This is the actual image data we have (from a large radio-telescope array), of what is thought to be a "tidal disruption event" - a black-hole eating a star. At first, the 1997 and 2007 images (across the spectrum, shown in visible light in upper left) looked to be a supernova - an exploding star. But the radio-image data, from 2005, 2012, 2013 and 2015, (shown on the right, in a topological graphic), suggest that we are seeing a "tidal disruption event", which is basically a star being chewed up and eaten by a black-hole. The theory suggests that as the mass is pulled into the hole, and the atoms are torn apart, significant - and visible as radio radiation - energy streams are generated. The original article is in the June 15, 2018 issue of Science, but it is behind a paywall, and is not accessable to the people (taxpayers) who fund this research.

Results from Kepler and other Exoplanet Searches

Kepler Exoplanet Search Results

This is *really* impressive.  The Kepler Telescope has identified 2525 confirmed exoplanets - many of which are Earth-sized.  The total confirmed number of exoplanets is 3567.   What is particularly interesting, is that the machine-learning tool used was a TensorFlow application (very similar to MINST-type classification), which used a training set of roughly 15,000-case observations.  This is a sufficiently small enough training set that the entire model can run on a desktop personal computer - total training time was only a few hours.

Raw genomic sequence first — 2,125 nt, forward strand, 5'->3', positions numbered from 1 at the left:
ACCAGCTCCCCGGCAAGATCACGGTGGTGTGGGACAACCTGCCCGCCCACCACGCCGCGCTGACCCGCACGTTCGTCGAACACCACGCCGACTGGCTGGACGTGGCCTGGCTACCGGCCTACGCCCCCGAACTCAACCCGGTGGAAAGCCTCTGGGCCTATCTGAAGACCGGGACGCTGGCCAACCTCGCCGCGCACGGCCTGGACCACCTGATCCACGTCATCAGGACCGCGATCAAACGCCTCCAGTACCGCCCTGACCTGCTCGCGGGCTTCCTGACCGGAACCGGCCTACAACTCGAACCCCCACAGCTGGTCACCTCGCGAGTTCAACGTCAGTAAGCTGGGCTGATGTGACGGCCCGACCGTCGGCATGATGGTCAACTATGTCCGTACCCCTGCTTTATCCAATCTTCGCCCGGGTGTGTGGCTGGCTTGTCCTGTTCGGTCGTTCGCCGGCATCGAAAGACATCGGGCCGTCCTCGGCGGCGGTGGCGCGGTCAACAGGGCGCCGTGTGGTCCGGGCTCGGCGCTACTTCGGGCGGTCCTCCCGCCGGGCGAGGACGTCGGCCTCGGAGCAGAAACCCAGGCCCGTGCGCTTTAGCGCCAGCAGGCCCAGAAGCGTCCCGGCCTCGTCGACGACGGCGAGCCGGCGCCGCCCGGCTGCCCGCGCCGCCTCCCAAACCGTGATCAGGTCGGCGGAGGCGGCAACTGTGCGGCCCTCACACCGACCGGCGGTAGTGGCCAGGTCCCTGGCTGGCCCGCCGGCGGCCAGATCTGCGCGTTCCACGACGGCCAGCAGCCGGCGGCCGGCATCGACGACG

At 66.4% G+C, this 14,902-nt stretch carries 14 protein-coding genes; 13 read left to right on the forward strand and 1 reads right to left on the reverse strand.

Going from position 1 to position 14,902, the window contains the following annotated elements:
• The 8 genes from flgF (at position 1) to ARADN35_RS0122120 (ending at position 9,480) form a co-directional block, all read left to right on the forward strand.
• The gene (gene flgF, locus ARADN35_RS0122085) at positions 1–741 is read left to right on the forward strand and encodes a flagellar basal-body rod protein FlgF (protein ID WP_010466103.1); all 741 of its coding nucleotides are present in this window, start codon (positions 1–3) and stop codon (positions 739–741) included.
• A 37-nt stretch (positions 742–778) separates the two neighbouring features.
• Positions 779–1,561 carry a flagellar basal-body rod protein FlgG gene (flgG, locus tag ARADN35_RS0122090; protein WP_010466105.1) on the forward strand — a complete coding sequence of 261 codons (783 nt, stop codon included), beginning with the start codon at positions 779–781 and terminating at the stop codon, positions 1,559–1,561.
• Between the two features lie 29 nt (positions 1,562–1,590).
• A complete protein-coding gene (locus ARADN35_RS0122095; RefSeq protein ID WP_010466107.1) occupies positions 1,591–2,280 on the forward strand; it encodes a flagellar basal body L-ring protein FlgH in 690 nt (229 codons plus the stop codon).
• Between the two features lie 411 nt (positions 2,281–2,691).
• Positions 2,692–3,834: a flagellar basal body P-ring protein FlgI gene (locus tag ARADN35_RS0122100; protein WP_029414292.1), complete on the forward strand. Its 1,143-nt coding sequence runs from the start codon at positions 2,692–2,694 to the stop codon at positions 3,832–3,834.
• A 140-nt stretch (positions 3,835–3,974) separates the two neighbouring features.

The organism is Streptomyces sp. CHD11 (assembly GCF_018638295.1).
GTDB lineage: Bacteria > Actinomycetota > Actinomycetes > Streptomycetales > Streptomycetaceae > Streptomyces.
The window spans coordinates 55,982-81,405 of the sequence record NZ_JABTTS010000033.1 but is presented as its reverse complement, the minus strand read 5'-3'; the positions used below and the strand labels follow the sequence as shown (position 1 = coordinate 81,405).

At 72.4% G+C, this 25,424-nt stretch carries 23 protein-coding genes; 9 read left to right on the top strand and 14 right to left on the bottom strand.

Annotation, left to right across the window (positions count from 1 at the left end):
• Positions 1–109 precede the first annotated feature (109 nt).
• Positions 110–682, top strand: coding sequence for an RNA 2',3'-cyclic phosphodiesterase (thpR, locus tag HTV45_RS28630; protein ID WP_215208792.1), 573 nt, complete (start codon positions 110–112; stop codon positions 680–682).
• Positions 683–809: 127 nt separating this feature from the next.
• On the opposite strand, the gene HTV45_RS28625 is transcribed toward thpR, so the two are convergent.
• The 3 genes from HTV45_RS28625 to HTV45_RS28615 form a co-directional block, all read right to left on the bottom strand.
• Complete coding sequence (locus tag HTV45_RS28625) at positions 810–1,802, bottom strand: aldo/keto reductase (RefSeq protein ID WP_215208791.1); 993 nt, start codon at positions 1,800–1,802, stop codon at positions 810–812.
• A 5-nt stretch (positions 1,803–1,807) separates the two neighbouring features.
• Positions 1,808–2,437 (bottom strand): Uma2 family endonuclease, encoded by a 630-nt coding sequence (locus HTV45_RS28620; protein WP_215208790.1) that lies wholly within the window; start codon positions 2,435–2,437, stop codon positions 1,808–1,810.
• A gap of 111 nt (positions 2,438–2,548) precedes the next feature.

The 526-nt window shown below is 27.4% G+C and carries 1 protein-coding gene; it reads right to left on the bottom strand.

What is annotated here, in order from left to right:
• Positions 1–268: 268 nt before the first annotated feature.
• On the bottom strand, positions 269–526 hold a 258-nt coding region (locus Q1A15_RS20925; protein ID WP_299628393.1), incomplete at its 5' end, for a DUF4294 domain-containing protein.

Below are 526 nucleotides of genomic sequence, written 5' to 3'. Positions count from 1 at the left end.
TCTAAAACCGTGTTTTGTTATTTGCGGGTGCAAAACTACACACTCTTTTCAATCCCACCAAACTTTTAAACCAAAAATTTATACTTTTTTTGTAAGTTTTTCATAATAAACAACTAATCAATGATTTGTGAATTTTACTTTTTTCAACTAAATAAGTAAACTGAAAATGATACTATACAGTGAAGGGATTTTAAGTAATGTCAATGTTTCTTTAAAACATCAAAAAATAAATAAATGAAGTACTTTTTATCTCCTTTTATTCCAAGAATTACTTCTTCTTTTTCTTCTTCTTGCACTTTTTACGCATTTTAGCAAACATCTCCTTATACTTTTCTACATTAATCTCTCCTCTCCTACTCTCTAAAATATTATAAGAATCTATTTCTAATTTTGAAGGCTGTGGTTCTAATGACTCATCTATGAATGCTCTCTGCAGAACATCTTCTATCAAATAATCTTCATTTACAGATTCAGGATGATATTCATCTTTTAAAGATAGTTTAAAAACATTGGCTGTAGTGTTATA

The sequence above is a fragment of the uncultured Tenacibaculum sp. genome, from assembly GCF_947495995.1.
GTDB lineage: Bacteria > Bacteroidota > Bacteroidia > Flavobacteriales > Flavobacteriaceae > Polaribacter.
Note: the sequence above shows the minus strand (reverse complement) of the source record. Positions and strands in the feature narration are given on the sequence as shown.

What this shows is that machine-learning can be used to effectively to augment and extend the ability of human astronomers in a elegant and effective way, as the Kepler dataset is already large and will continue to grow.  Given we have training cases where humans accurately found planets, we can apply the machine-learning tool to expand the search, and specifically focus on weak signals which are typically the kinds of signals that smaller, Earth-size planets will create. 

The researcher are: Chris Shallue & Andrew Vanderburg.  Their paper on this research is at:

They are using logistic neurons, I notice.  Their TensorFlow model will be released to the open-source community, according to the NASA press conference.  Looks like very good work, which can find immediate application in other areas.


Elon Musk's Amazing Adventure - with "Starman" at the wheel of Mr. Musk's Telsa Roadster - off to see Mars! I screen-captured this *live* image, as I watched the video-feed of the Falcon Heavy first test-launch. Bravo to Mr. Musk and the whole SpaceX team! Well done, folks. You lit up the World's imagination with this successful test flight.